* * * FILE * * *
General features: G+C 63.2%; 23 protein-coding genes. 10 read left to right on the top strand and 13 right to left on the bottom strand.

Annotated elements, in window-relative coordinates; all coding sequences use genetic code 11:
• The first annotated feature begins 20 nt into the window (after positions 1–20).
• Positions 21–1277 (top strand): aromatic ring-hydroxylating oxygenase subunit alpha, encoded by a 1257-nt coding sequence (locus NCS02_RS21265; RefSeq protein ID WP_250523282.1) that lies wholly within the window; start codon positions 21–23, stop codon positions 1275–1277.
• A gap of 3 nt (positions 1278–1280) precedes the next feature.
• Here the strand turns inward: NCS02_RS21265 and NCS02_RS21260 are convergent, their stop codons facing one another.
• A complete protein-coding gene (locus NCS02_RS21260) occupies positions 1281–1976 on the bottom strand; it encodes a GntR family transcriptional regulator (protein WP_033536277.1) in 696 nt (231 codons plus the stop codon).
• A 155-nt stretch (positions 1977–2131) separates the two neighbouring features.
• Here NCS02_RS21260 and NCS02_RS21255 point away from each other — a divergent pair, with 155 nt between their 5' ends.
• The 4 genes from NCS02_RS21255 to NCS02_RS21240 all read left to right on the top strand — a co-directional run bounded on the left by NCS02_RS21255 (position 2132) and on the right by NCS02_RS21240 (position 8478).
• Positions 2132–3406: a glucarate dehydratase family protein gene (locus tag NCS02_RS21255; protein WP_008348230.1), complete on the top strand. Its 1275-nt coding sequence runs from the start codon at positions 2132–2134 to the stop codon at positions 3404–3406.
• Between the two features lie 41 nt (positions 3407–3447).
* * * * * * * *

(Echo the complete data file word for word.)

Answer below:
General features: G+C 63.2%; 23 protein-coding genes. 10 read left to right on the top strand and 13 right to left on the bottom strand.

Annotated elements, in window-relative coordinates; all coding sequences use genetic code 11:
• The first annotated feature begins 20 nt into the window (after positions 1–20).
• Positions 21–1277 (top strand): aromatic ring-hydroxylating oxygenase subunit alpha, encoded by a 1257-nt coding sequence (locus NCS02_RS21265; RefSeq protein ID WP_250523282.1) that lies wholly within the window; start codon positions 21–23, stop codon positions 1275–1277.
• A gap of 3 nt (positions 1278–1280) precedes the next feature.
• Here the strand turns inward: NCS02_RS21265 and NCS02_RS21260 are convergent, their stop codons facing one another.
• A complete protein-coding gene (locus NCS02_RS21260) occupies positions 1281–1976 on the bottom strand; it encodes a GntR family transcriptional regulator (protein WP_033536277.1) in 696 nt (231 codons plus the stop codon).
• A 155-nt stretch (positions 1977–2131) separates the two neighbouring features.
• Here NCS02_RS21260 and NCS02_RS21255 point away from each other — a divergent pair, with 155 nt between their 5' ends.
• The 4 genes from NCS02_RS21255 to NCS02_RS21240 all read left to right on the top strand — a co-directional run bounded on the left by NCS02_RS21255 (position 2132) and on the right by NCS02_RS21240 (position 8478).
• Positions 2132–3406: a glucarate dehydratase family protein gene (locus tag NCS02_RS21255; protein WP_008348230.1), complete on the top strand. Its 1275-nt coding sequence runs from the start codon at positions 2132–2134 to the stop codon at positions 3404–3406.
• Between the two features lie 41 nt (positions 3407–3447).